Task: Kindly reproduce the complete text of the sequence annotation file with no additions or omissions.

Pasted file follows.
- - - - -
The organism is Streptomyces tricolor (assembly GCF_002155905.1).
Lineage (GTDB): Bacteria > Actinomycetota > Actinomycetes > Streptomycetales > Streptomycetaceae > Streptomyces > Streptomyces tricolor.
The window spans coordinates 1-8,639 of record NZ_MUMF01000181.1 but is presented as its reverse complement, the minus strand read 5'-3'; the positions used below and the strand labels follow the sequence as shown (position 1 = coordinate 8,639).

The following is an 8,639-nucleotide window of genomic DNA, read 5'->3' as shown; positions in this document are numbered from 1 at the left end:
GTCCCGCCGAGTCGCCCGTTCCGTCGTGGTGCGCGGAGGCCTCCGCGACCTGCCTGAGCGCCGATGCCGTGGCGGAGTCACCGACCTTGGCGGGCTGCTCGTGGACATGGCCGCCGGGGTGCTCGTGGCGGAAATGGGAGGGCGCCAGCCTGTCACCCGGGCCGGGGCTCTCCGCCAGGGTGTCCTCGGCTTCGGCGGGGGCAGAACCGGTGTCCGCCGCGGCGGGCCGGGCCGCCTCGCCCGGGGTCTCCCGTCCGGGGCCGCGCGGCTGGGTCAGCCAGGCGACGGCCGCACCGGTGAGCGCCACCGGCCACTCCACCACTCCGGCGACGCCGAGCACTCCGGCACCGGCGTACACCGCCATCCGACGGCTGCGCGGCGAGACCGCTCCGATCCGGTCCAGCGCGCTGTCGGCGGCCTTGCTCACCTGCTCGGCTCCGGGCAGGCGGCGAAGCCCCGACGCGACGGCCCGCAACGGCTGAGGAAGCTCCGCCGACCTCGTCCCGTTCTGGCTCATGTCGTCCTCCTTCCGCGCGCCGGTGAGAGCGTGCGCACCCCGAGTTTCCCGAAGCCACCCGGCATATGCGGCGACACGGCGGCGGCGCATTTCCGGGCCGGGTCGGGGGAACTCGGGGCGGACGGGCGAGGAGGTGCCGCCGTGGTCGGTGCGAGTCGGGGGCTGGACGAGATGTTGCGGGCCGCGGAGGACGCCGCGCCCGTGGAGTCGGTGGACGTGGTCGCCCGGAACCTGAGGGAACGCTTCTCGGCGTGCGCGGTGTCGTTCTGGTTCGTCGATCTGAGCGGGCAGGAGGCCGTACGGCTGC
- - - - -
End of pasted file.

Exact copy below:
The organism is Streptomyces tricolor (assembly GCF_002155905.1).
Lineage (GTDB): Bacteria > Actinomycetota > Actinomycetes > Streptomycetales > Streptomycetaceae > Streptomyces > Streptomyces tricolor.
The window spans coordinates 1-8,639 of record NZ_MUMF01000181.1 but is presented as its reverse complement, the minus strand read 5'-3'; the positions used below and the strand labels follow the sequence as shown (position 1 = coordinate 8,639).

The following is an 8,639-nucleotide window of genomic DNA, read 5'->3' as shown; positions in this document are numbered from 1 at the left end:
GTCCCGCCGAGTCGCCCGTTCCGTCGTGGTGCGCGGAGGCCTCCGCGACCTGCCTGAGCGCCGATGCCGTGGCGGAGTCACCGACCTTGGCGGGCTGCTCGTGGACATGGCCGCCGGGGTGCTCGTGGCGGAAATGGGAGGGCGCCAGCCTGTCACCCGGGCCGGGGCTCTCCGCCAGGGTGTCCTCGGCTTCGGCGGGGGCAGAACCGGTGTCCGCCGCGGCGGGCCGGGCCGCCTCGCCCGGGGTCTCCCGTCCGGGGCCGCGCGGCTGGGTCAGCCAGGCGACGGCCGCACCGGTGAGCGCCACCGGCCACTCCACCACTCCGGCGACGCCGAGCACTCCGGCACCGGCGTACACCGCCATCCGACGGCTGCGCGGCGAGACCGCTCCGATCCGGTCCAGCGCGCTGTCGGCGGCCTTGCTCACCTGCTCGGCTCCGGGCAGGCGGCGAAGCCCCGACGCGACGGCCCGCAACGGCTGAGGAAGCTCCGCCGACCTCGTCCCGTTCTGGCTCATGTCGTCCTCCTTCCGCGCGCCGGTGAGAGCGTGCGCACCCCGAGTTTCCCGAAGCCACCCGGCATATGCGGCGACACGGCGGCGGCGCATTTCCGGGCCGGGTCGGGGGAACTCGGGGCGGACGGGCGAGGAGGTGCCGCCGTGGTCGGTGCGAGTCGGGGGCTGGACGAGATGTTGCGGGCCGCGGAGGACGCCGCGCCCGTGGAGTCGGTGGACGTGGTCGCCCGGAACCTGAGGGAACGCTTCTCGGCGTGCGCGGTGTCGTTCTGGTTCGTCGATCTGAGCGGGCAGGAGGCCGTACGGCTGC